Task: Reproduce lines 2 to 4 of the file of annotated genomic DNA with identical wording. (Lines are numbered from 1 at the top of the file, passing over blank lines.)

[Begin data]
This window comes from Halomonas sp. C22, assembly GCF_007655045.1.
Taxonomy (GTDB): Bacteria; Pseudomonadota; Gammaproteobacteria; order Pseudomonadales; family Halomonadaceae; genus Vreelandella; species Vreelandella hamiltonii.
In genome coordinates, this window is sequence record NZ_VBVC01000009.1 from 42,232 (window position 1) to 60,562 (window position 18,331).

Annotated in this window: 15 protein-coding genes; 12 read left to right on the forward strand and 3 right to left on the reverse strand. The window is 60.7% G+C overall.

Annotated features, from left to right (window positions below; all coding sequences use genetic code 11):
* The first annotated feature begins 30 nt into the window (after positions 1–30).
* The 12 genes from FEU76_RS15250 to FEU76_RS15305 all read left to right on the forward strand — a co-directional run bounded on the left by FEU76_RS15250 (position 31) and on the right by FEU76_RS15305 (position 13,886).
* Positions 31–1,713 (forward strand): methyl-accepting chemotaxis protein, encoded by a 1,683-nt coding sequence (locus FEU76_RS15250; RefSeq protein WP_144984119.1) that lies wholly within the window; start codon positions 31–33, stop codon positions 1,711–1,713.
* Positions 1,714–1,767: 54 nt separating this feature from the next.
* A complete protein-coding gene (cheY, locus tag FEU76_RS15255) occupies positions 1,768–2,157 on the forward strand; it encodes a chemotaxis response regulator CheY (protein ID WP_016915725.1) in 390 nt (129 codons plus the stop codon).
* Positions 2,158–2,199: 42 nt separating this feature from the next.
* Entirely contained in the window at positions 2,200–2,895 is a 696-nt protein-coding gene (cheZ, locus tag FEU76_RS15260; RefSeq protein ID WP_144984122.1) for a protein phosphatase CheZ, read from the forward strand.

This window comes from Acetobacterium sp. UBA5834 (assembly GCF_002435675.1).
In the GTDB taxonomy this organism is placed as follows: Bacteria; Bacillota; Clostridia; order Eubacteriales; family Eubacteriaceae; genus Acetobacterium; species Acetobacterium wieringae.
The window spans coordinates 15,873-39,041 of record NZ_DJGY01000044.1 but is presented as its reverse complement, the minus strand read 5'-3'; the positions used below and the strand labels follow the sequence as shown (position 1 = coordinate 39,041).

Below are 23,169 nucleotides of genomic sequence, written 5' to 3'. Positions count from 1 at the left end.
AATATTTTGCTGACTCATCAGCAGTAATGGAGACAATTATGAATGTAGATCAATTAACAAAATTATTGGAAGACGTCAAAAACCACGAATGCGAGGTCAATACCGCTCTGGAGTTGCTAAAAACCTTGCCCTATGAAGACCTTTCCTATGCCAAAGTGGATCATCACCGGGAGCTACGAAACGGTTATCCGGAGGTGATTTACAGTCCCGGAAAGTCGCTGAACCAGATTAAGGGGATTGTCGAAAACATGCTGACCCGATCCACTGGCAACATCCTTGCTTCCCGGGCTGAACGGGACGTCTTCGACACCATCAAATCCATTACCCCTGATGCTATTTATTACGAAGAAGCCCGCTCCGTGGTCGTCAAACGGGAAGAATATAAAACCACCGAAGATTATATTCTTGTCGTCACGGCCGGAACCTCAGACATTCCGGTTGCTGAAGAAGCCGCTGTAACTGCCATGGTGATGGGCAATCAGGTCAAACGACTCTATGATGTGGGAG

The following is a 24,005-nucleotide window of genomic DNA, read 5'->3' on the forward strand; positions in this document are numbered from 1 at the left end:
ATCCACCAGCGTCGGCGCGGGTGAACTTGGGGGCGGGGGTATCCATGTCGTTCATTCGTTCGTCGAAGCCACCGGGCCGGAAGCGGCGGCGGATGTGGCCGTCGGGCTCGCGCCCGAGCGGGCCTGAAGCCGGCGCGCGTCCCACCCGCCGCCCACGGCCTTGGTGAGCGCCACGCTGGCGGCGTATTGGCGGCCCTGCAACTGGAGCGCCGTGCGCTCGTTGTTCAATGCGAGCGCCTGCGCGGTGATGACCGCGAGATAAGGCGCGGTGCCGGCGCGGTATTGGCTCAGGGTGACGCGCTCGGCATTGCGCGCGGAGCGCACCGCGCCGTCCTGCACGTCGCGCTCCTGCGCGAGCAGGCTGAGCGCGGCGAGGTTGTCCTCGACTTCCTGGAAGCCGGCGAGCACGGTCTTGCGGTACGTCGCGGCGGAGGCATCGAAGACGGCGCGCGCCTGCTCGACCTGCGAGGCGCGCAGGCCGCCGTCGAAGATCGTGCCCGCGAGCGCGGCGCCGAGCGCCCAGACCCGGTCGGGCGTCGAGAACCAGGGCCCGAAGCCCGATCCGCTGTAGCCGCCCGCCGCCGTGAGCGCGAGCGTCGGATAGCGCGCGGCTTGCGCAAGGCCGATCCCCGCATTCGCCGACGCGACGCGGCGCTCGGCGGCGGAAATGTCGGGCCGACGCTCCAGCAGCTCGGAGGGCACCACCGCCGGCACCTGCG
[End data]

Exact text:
Taxonomy (GTDB): Bacteria; Pseudomonadota; Gammaproteobacteria; order Pseudomonadales; family Halomonadaceae; genus Vreelandella; species Vreelandella hamiltonii.
In genome coordinates, this window is sequence record NZ_VBVC01000009.1 from 42,232 (window position 1) to 60,562 (window position 18,331).

Annotated in this window: 15 protein-coding genes; 12 read left to right on the forward strand and 3 right to left on the reverse strand. The window is 60.7% G+C overall.